The annual case prize was jointly awarded to Harriet Harriss and Lynnette Widder, from New York-based Columbia University, for their work to establish community architecture workshops in Oxford and New York and their research into live projects.
Harriet and Lynnette’s workshop proposal invites local community members, who have participated in architecture live projects, to come to an event to explore what and how we should measure impact within community engaged scholarship programs. The two workshops are scheduled to run in February 2014 in Oxford and in April 2014 in New York City.
The award is funded by the global Santander Universities Network, which Oxford Brookes joined in 2007 and is now amongst 1000 Universities worldwide within the partnership. The Network funds awards for staff and students at partner institutions with the aim for promoting international mobility and research, and to enable specialised staff training and develop professional practice. In the last five years, over 230 staff and students have been awarded Santander funding. For staff, it provides a unique opportunity to undertake personal development outside of the UK and gain an international perspective; attending workshops, conferences and exploring best practices in international universities.
In addition to developing community architecture workshops, Harriet and Lynnette also hope the Santander Staff Development award will help them build on research they are undertaking for a co-authored book to be published in 2014, enabling the pair to continue to develop and expand their expertise in this area. Their book, titled ‘Architecture Live Projects Pedagogy into Practice’, argues the unique advantages of architecture live projects to create channels for a new, reciprocal influence from pedagogy to practice – and practice to pedagogy.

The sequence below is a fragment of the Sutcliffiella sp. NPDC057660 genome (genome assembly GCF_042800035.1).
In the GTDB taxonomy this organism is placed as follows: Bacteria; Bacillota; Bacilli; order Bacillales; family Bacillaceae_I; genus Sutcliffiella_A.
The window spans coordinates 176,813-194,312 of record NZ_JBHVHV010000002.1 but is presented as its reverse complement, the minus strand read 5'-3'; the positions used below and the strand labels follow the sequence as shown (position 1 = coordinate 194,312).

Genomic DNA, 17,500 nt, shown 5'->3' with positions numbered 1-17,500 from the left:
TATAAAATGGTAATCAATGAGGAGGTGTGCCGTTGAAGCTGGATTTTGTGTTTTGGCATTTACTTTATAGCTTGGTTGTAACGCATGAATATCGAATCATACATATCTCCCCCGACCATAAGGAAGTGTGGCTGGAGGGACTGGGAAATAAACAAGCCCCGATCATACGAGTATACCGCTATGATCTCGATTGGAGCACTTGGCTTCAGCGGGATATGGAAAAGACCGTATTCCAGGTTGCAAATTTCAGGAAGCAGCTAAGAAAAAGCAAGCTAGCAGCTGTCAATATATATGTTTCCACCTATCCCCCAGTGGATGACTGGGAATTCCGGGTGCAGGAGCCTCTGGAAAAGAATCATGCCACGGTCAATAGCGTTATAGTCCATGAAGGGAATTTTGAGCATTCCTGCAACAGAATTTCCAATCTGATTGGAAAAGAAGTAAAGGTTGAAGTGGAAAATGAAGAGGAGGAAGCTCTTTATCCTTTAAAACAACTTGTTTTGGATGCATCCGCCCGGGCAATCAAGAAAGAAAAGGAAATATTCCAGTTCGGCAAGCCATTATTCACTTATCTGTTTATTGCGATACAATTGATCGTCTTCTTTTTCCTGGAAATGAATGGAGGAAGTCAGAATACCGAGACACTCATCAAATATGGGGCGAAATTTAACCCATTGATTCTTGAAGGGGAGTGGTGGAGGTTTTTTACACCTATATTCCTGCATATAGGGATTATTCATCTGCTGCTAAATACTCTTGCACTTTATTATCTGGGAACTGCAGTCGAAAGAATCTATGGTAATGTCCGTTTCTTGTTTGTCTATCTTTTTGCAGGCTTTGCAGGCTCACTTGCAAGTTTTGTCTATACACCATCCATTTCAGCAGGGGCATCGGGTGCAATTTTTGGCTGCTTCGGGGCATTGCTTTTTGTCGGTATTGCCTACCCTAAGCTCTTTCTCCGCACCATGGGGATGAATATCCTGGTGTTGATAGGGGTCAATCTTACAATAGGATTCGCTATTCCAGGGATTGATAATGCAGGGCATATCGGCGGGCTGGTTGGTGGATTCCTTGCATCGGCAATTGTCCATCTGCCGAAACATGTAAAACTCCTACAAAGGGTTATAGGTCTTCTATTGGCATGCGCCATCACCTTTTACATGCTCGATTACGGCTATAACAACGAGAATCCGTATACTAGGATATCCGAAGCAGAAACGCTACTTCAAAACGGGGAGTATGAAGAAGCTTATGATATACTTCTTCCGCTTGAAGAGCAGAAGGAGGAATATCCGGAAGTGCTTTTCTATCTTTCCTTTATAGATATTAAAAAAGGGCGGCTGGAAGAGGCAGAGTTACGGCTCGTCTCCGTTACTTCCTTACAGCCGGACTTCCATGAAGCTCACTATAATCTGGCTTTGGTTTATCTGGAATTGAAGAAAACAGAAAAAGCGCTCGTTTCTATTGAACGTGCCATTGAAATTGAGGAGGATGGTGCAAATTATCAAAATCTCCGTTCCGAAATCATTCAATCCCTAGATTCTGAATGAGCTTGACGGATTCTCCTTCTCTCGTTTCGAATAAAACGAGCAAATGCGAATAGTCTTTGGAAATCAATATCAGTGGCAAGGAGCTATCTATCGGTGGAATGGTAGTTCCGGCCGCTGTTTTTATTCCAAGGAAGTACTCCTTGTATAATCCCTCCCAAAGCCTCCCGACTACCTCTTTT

The dust cover description reads:
“This book provides a persuasive, evidence-based advocacy for moving a particular kind of architectural learning – known as Live Projects – away from the realm of provocation and marginality into a position of belonging – towards a holistic integration into current and future architectural curricula. Live Projects occupy the borderlands between the simulacra which architectural education favours and the trial by fire of professional practice. Because of this position, Live Projects as a vehicle for providing teaching and service simultaneously has the potential to recalibrate the contesting claims that both academia and profession make to architecture.”
Commenting on her winning entry, Harriet said: “Lynnette and I are extremely excited to have been given such a fantastic opportunity to co-create innovative pedagogy by Santander.”
“Perhaps surprisingly, to involve non-academic community members in shaping design curriculum is actually quite a radical idea, which seems remarkable when you consider that they are the very people who live with the outcomes of work undertaken by students engaged in civic projects.”
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